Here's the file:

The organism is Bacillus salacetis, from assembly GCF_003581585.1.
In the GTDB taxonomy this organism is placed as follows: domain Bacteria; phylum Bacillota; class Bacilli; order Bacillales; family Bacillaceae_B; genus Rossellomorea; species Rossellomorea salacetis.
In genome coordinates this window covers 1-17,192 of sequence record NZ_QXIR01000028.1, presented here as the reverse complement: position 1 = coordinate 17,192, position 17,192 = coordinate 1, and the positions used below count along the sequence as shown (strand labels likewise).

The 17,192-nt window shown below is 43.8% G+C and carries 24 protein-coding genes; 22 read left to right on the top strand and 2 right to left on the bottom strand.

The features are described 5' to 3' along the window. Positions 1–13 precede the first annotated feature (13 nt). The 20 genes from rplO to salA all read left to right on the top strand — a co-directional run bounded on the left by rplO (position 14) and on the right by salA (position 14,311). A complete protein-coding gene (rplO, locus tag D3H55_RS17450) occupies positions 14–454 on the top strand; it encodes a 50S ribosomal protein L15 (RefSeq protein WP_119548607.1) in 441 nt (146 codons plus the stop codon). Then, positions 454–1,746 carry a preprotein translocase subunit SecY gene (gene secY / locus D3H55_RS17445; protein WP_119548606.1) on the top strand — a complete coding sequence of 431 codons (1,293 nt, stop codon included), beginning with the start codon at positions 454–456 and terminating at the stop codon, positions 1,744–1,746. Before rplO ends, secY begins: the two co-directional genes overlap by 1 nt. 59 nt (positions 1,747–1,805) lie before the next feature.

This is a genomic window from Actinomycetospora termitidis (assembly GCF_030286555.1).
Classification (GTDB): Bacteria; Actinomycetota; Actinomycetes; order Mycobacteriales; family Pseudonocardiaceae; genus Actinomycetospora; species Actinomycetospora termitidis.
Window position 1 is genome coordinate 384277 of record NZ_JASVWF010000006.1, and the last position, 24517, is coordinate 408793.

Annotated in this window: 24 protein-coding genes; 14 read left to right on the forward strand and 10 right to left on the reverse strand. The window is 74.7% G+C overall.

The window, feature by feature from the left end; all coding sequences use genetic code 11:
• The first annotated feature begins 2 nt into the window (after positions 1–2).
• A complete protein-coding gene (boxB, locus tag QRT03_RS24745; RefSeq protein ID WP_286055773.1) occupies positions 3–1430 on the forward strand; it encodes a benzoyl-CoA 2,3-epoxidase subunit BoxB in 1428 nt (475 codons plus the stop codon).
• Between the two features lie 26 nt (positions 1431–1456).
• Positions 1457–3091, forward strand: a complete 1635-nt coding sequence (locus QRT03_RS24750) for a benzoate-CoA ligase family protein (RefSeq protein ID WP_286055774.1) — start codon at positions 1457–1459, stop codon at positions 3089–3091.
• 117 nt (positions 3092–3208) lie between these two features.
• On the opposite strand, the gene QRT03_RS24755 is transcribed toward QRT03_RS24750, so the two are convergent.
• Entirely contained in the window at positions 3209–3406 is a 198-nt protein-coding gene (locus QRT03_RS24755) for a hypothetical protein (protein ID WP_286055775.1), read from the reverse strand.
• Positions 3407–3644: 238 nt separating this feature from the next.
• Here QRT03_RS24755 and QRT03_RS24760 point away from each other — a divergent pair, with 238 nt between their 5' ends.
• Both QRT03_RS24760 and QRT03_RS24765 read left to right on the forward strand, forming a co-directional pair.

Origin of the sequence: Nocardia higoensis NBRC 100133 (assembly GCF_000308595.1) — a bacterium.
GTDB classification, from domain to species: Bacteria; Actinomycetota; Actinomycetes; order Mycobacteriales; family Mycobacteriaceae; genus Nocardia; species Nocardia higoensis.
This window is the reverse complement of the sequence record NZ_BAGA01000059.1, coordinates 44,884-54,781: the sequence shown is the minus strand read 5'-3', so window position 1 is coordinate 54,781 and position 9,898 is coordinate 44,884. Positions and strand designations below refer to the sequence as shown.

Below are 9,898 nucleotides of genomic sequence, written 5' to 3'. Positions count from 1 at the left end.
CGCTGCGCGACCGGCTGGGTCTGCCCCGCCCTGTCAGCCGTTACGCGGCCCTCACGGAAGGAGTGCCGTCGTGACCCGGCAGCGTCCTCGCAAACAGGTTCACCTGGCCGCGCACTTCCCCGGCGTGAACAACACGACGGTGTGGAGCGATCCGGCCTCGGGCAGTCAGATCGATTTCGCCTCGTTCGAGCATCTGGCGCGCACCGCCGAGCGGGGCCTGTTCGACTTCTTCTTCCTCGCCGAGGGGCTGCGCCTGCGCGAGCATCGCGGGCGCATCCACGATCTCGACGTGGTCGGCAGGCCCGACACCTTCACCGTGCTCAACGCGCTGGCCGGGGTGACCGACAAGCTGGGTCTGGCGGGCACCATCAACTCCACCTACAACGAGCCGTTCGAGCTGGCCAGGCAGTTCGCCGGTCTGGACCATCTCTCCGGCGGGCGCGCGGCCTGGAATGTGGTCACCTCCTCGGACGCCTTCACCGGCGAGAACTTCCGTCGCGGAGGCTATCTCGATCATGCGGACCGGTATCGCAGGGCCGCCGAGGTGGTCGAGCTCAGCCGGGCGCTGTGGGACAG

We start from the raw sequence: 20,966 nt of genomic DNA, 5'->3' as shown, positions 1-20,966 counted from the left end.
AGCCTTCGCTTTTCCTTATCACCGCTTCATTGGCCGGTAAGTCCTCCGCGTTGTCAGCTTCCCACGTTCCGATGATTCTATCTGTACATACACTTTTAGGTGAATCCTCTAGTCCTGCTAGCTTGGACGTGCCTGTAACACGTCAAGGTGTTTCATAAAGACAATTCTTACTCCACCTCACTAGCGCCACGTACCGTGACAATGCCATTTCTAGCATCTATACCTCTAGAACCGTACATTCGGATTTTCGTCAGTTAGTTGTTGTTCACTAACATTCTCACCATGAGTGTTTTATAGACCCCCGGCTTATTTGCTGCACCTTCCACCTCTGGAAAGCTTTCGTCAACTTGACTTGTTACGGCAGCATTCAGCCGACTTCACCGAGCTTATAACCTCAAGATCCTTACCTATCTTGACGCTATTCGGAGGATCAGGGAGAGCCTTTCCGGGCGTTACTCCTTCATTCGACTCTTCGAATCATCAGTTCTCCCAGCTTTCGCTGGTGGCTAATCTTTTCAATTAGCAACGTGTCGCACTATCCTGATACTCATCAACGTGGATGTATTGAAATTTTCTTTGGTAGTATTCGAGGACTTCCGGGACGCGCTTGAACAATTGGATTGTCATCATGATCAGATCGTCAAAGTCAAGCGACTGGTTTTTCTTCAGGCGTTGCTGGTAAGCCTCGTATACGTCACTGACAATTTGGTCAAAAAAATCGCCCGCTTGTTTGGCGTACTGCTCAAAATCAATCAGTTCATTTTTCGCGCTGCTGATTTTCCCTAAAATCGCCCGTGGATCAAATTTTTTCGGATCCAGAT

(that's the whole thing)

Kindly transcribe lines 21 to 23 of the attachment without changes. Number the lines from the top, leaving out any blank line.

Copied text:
Origin of the sequence: Nocardia higoensis NBRC 100133 (assembly GCF_000308595.1) — a bacterium.
GTDB classification, from domain to species: Bacteria; Actinomycetota; Actinomycetes; order Mycobacteriales; family Mycobacteriaceae; genus Nocardia; species Nocardia higoensis.
This window is the reverse complement of the sequence record NZ_BAGA01000059.1, coordinates 44,884-54,781: the sequence shown is the minus strand read 5'-3', so window position 1 is coordinate 54,781 and position 9,898 is coordinate 44,884. Positions and strand designations below refer to the sequence as shown.